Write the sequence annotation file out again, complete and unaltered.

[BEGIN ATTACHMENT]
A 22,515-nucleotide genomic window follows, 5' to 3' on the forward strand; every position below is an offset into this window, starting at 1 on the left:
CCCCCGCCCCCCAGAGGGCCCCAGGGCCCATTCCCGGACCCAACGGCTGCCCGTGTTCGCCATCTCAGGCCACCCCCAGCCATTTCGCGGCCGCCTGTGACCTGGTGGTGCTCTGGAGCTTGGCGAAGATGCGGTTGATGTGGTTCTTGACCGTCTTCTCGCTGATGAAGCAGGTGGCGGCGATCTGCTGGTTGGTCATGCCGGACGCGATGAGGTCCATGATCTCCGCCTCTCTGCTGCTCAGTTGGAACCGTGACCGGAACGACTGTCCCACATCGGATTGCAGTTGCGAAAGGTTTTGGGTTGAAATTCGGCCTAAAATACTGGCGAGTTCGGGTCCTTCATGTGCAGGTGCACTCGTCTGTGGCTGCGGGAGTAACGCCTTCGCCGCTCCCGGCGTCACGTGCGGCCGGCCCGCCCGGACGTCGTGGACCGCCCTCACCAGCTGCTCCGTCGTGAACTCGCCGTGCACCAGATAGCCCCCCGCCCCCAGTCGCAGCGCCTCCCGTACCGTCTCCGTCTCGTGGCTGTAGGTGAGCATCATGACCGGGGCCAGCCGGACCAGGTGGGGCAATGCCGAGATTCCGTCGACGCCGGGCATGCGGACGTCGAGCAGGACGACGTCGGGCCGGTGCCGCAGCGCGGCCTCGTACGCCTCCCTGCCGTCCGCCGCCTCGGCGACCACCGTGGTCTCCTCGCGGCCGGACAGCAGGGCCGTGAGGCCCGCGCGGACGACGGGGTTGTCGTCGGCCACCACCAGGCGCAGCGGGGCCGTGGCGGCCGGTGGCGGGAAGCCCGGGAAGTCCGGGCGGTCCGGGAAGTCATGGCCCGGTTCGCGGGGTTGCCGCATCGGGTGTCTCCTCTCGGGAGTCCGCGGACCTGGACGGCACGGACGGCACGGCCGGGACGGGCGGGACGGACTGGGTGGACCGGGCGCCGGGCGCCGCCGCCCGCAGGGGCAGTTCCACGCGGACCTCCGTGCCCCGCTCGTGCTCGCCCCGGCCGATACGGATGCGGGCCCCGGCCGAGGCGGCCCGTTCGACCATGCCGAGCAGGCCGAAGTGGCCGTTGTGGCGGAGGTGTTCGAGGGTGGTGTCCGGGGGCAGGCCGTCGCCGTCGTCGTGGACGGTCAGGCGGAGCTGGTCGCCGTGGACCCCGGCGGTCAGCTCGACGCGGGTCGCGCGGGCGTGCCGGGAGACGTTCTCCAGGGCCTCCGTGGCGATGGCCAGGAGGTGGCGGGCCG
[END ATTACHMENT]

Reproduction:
A 22,515-nucleotide genomic window follows, 5' to 3' on the forward strand; every position below is an offset into this window, starting at 1 on the left:
CCCCCGCCCCCCAGAGGGCCCCAGGGCCCATTCCCGGACCCAACGGCTGCCCGTGTTCGCCATCTCAGGCCACCCCCAGCCATTTCGCGGCCGCCTGTGACCTGGTGGTGCTCTGGAGCTTGGCGAAGATGCGGTTGATGTGGTTCTTGACCGTCTTCTCGCTGATGAAGCAGGTGGCGGCGATCTGCTGGTTGGTCATGCCGGACGCGATGAGGTCCATGATCTCCGCCTCTCTGCTGCTCAGTTGGAACCGTGACCGGAACGACTGTCCCACATCGGATTGCAGTTGCGAAAGGTTTTGGGTTGAAATTCGGCCTAAAATACTGGCGAGTTCGGGTCCTTCATGTGCAGGTGCACTCGTCTGTGGCTGCGGGAGTAACGCCTTCGCCGCTCCCGGCGTCACGTGCGGCCGGCCCGCCCGGACGTCGTGGACCGCCCTCACCAGCTGCTCCGTCGTGAACTCGCCGTGCACCAGATAGCCCCCCGCCCCCAGTCGCAGCGCCTCCCGTACCGTCTCCGTCTCGTGGCTGTAGGTGAGCATCATGACCGGGGCCAGCCGGACCAGGTGGGGCAATGCCGAGATTCCGTCGACGCCGGGCATGCGGACGTCGAGCAGGACGACGTCGGGCCGGTGCCGCAGCGCGGCCTCGTACGCCTCCCTGCCGTCCGCCGCCTCGGCGACCACCGTGGTCTCCTCGCGGCCGGACAGCAGGGCCGTGAGGCCCGCGCGGACGACGGGGTTGTCGTCGGCCACCACCAGGCGCAGCGGGGCCGTGGCGGCCGGTGGCGGGAAGCCCGGGAAGTCCGGGCGGTCCGGGAAGTCATGGCCCGGTTCGCGGGGTTGCCGCATCGGGTGTCTCCTCTCGGGAGTCCGCGGACCTGGACGGCACGGACGGCACGGCCGGGACGGGCGGGACGGACTGGGTGGACCGGGCGCCGGGCGCCGCCGCCCGCAGGGGCAGTTCCACGCGGACCTCCGTGCCCCGCTCGTGCTCGCCCCGGCCGATACGGATGCGGGCCCCGGCCGAGGCGGCCCGTTCGACCATGCCGAGCAGGCCGAAGTGGCCGTTGTGGCGGAGGTGTTCGAGGGTGGTGTCCGGGGGCAGGCCGTCGCCGTCGTCGTGGACGGTCAGGCGGAGCTGGTCGCCGTGGACCCCGGCGGTCAGCTCGACGCGGGTCGCGCGGGCGTGCCGGGAGACGTTCTCCAGGGCCTCCGTGGCGATGGCCAGGAGGTGGCGGGCCG